Imagine that a friend plans to surprise you with a vacation.
They don’t ask you what your schedule looks like, if you’re remotely interested in going on a hike through a jungle, or if you’re up to date on the necessary vaccinations. They prepared diligently behind the scenes, but never took your needs into consideration.
While a jungle trek sounds amazing for some, it’s simply not for you, and everything your friend did was in vain. Your friend doesn’t get the anticipated reaction they had in mind because they never asked about your needs.
This analogy is a bit extreme, but it’s relatively accurate when it comes to a brand’s critical initiatives in meeting its user’s needs.
An expansive heap of resources can go into a project outcome that your team perceives as ideal for your user. But, upon the launch your efforts, expectations are not met, and users are left with something that does not satisfy their needs.
Fortunately, there’s a safeguard: design research.
What is Design Research?
Design research is a user-centric approach that gives you an intimate insight into your user base. You’ll retain information regarding who your user base is, the problems they are facing, and how they’re going to utilize your product.
In a nutshell, design research is grounded in empathizing with users and their qualitative data. Brands will be able to have incredible insight into their user base by evaluating their behaviors and suggestions on product development.
Design Research vs. Market Research
Both design research and market research have some things in common, but they are more different than they are alike.
Design research gravitates toward collecting qualitative data where the primary focus is to find the cause of user behavior. Design research helps flesh out and perfect the user experience.
Marketing research primarily uses quantitative data with the focal point being the sales of the service or product. Marketing research also uses large sets of data to better understand demographics, business insights, and trends.
Research Methods in Design Research
Primary research is like standing in front of a blank canvas. The goal is to come up with new data provided by your users so that you can determine “who” you are designing for. Primary research allows space for feedback from users and flexibility in the design process. Some examples include focus groups, interviews, or online discussion boards.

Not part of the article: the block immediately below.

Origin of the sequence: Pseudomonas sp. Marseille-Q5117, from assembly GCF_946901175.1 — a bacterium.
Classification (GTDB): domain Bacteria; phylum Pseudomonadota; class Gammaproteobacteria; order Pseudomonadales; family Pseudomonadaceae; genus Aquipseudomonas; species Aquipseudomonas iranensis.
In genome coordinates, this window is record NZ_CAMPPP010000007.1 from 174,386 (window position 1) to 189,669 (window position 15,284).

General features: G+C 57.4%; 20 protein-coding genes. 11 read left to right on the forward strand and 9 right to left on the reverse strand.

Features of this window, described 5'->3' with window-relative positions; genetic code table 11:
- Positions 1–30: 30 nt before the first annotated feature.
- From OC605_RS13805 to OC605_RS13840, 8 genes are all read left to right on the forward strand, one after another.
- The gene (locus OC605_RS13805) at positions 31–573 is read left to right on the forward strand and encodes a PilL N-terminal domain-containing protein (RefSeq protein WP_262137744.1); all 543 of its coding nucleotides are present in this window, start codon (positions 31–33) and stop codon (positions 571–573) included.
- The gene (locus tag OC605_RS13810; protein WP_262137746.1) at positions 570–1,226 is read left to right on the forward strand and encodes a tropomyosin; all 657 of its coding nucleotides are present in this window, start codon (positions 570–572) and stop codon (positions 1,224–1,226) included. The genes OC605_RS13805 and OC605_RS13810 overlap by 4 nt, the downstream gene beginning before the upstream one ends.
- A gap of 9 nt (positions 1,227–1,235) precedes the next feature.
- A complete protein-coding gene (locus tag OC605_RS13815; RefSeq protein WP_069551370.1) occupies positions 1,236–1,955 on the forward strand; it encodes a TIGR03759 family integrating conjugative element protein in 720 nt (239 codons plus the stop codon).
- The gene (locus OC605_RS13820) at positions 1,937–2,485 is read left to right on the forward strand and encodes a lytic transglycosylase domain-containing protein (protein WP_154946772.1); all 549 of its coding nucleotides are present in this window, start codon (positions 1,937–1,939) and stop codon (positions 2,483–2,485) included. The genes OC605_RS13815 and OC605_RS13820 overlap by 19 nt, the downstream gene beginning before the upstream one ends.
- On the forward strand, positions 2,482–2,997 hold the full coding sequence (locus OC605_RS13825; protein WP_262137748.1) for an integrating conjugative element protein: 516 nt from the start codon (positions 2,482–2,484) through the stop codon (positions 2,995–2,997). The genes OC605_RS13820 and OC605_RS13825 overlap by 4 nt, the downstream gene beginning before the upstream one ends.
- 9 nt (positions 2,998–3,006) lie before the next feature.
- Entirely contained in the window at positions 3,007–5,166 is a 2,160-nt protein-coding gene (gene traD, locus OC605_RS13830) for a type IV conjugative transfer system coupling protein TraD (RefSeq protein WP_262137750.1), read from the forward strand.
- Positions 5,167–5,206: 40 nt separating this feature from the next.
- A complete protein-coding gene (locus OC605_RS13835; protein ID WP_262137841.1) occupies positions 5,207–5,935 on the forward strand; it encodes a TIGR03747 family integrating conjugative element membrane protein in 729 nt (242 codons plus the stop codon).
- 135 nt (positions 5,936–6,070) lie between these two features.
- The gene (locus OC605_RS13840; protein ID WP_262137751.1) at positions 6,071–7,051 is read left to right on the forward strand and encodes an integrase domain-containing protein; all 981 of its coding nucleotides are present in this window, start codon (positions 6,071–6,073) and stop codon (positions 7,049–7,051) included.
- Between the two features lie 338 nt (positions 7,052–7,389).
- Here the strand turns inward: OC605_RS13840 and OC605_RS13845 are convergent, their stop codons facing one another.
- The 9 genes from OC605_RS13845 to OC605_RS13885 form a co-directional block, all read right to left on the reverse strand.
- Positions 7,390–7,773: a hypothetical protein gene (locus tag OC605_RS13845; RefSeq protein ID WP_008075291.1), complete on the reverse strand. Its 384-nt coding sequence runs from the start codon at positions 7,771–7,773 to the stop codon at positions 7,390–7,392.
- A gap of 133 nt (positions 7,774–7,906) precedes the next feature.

Secondary research is utilizing existing data and documentation to support your designs and best practices. Secondary research methods may also be used in conjunction with primary research to strengthen the validity of the design. Some of these may include past studies, existing research reports, etc.
Evaluative research allows feedback from a user in real-time. An example of this is an in-app pop-up asking how a user is enjoying their experience so far.
In generative research, you are able to choose which solution you want to create for a specific problem. These “problems” are consumer pain-points that have usually been noticed by means of contextual interviews, data mining, or other means of past collective research.
Benefits of Design Research
Design research is based on fact. It’s vital that a company does not become complacent in meeting user needs. The assumption that all is well with your user base may be a huge neglect of needed improvement.
Design research creates empathy for your users. The most foolproof marketing tool of all is to be invested in your users. Design research opens the door to face-to-face interactions with your users, and nothing solidifies user loyalty more than making a user feel seen, heard, and taken care of.
Design research allows you to prioritize. With users at the center of your objectives, your findings in the research phase will help you to prioritize what is most important. user satisfaction, product success, and demographics served can all be funneled into the right priority level when having design research as the backbone of your company.
Design research makes users happier. Putting the user behind the steering wheel helps you to see how easy or difficult your product or service is to navigate.
Next Steps After Design Research
Transfer the data into a better format. Once your design research has concluded, it’s best to compile all of your data into a cleaner format. This includes filtering the data, ensuring participant privacy, tagging artifacts with metadata, and categorizing data.
Organize the data so that it makes sense. It’s important that the data be organized in a way that helps you to prioritize your game plan.
Extract insights from data. What does the data tell you that you need to change immediately? What trends do you identify that warrant a remedy? Analyze and record your key observations.
Test insights against existing knowledge. How do your design research findings stand up against your current best practices? Are users currently pleased with your product or service?
Turn insights into actions. The data from your design research should be easily accessible to your team and stakeholders. Share it far and wide to get the wheels turning on providing solutions.
If you want to remain competitive in an increasingly competitive consumer marketplace, your ace-in-the-hole will be building campaigns and initiatives that directly align with your user’s opinions, preferences, and needs.
The stand-out strategy for doing that effectively is employing consistent and continual design-research to gather data that fuels your company objectives.
Without design research, you’re just lost in a jungle with no clear footpaths toward success.